Island Style by Peter Merriman by
(11 Stories)

Prompted By What We Ate

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Peter Merriman

I started cooking because I was hungry. In fact, I’m still hungry—all the time.

I started cooking because I was hungry. In fact, I'm still hungry—all the time.

I grew up in McKeesport, a mill town suburb of Pittsburgh. My father, like most of the fathers, worked for US Steel, and like most kids in the neighborhood, I played football and worshipped the Steelers. Unlike most of the other kids, I was passionate about food and cooking. Remember that lima bean they gave us in first grade to bring home and germinate? My mother swears I planted mine in the backyard and immediately started planning how I would cook and eat the beans when they grew.

Merriman's Wok-Charred 'Ahi with Asian Slaw and Wasabi Dipping Sauce

A step above salade niçoise: Merriman’s Wok-Charred ‘Ahi with Asian Slaw and Wasabi Dipping Sauce.

My mother, Woody Merriman, was a journalist at the McKeesport Daily News. In the 1960s under her nom de plume of Mary McKee, she covered the household beat, what we used to call home economics. Her column included recipes for the home cook, and every one of them had to be tested. It didn’t take long for my smart mother to figure out that she could get her recipes tested, and satisfy my enormous appetite by exploiting my interest in cooking.

When I was 14, I made eggs benedict on an open fire and won the Boy Scout Camporee cooking contest. Man, I was on my way! A couple of years later, I invited my football team to dinner, and I’m pretty sure that was the first time any of those guys had salade niçoise with fresh steamed artichokes.

By 1982, I found myself cooking at the Four Seasons in Washington, DC, but the job wasn’t to my liking. I quit on a gray, wintery day and headed home to my brother-in-law and sister’s apartment where I’d been bunking. My brother-in-law, Paul, grew up in tough South Boston and is a no nonsense kind of guy. He greeted me with, “You got to start looking for a job—no room for unemployed bums around here.”

Before I could even think up a snappy response, the phone rang. It was Chef Hans-Peter Hager offering me a job at the new Mauna Lani Bay Hotel on the Big Island of Hawai’i. I barely knew where Hawai’i was, but I knew it was warm and exotic. I missed the feeling of being someplace distinctive that I’d had in Europe, and I wanted a new adventure. I said, “When can I start?” He said, “Monday.” Paul’s reaction was unforgettable. “Are you kidding me? You’re the only #$@&%*! in the world who is unemployed for just 15 minutes—and you land a job in Hawai’i!”

Within days I was cooking on the line and stunned to find that the cuisine was the same continental style I’d been cooking on the East Coast—steak béarnaise, veal Marsala, poached lobster, and sole almondine using frozen fish! I had to leave the hotel where I cooked for a living to find food worth living for.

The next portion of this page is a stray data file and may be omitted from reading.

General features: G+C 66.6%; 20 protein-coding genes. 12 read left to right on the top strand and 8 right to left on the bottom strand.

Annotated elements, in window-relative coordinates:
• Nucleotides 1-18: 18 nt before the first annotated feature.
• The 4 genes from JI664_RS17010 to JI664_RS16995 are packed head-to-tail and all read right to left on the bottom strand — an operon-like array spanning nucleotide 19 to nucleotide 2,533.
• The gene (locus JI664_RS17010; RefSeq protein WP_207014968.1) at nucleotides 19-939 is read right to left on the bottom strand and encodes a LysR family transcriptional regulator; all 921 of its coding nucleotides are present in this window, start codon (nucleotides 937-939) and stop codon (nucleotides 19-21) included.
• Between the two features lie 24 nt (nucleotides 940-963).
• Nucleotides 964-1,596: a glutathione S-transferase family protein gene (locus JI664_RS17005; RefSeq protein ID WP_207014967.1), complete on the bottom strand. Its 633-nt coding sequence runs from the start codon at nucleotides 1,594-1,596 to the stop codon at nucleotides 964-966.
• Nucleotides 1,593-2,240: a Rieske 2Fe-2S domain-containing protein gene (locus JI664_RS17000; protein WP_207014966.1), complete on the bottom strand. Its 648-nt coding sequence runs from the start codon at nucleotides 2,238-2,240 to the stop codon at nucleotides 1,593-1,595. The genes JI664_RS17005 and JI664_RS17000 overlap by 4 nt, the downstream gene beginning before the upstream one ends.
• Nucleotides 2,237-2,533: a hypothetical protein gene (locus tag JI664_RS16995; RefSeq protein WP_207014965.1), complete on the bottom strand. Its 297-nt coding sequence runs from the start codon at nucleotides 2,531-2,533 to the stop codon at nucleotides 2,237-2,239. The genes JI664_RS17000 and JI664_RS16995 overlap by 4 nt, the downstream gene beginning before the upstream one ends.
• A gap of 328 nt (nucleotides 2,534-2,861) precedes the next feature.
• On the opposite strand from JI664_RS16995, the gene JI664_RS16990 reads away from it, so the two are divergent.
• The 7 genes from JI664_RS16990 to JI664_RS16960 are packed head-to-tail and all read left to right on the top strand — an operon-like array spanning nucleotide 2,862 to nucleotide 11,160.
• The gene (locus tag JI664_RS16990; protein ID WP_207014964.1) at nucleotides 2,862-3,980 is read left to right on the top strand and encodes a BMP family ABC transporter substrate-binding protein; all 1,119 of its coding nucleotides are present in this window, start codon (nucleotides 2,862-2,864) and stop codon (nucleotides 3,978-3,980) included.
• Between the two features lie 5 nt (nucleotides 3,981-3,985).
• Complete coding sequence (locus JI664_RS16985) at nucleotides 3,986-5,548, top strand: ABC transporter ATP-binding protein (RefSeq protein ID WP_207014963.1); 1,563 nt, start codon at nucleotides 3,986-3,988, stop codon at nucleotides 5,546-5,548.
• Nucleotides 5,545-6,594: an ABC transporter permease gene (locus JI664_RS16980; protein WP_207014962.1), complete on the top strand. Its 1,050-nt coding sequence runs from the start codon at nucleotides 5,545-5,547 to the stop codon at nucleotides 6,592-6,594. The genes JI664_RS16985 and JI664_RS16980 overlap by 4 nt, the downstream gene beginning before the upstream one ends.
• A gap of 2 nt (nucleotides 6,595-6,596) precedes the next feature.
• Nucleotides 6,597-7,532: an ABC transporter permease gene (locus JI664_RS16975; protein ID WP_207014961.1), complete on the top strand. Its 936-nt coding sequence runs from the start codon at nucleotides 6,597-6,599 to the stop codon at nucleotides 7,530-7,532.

Within a month of my arrival, I joined the Kawaihae Canoe Club. Just after dawn every morning, I’d get into an outrigger with Hawaiian, Filipino, and Japanese locals and paddle in the shadow of Mauna Kea, the giant, often snow-capped, volcano. Saturdays were race days, and afterwards we headed to the beach to enjoy a potluck. This food, served out of plastic containers and foil pans, really got my juices flowing—and everything, except the Spam, was local. Japanese members brought homemade sushi; Chinese paddlers made beef broccoli; Filipinos served pork adobo; the Koreans brought kimchi; and the Hawaiian guys brought squid luau, poi and little steamed packages of taro leaf stuffed with meat called lau lau. I started dreaming about how I would bring these flavors to a restaurant setting, but first I had to learn to cook like a local.

Chef PeteMerrimans cookbook-infor Merriman has been as a culinary pioneer in Hawaii for over 25 years. Known as the original “locavore,” Peter is a vocal champion of Hawaii’s farmers, ranchers and fishermen. His restaurants on Oahu, Maui, Kauai, and the Big Island showcase island grown and harvested foods through simple preparations that reflect the myriad flavors of Hawaii’s multiculturalism. Dubbed the “Pied Piper of Hawai’i Regional Cuisine” by The Los Angeles Times, he is a continuing inspiration to Hawaii’s thriving culinary scene. Learn more—and make reservations—at

“Island Style” is excerpted from Peter’s cookbook, Merriman’s Hawai’i, which is available on Amazon. Copyright © 2015 by Peter Merriman and reprinted here by permission.

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Tags: cooking, Hawai'i, chef
Characterizations: , funny, right on!, well written


  1. Live Aloha says:

    I go to various Merriman restaurants. It was interesting to learn some of the story behind.

  2. Constance says:

    Eggs Benedict over an open fire? Truly chefs are born, not made. What sort of magic was at work for you to get that phone call inviting you to Hawaii?

  3. rosie says:

    My I have never been to Hawaii, but now I have even more inspiration to go and see its beauty and maybe taste real Hawaiian foods. Your writing style is enthusiastic and professional, and I kept thinking what a good writer you are.
    So I wasn’t more than a little surprised that this was an excerpt from your already published book.

  4. Risa Nye says:

    As someone who has enjoyed many visits to Merriman’s on the Big Island, I was delighted to read this essay. You can really tell that the man behind the offerings at Merriman’s loves food, and this just confirms it! I loved reading about the early days of discovery and experimentation in the kitchen–and over an open fire!

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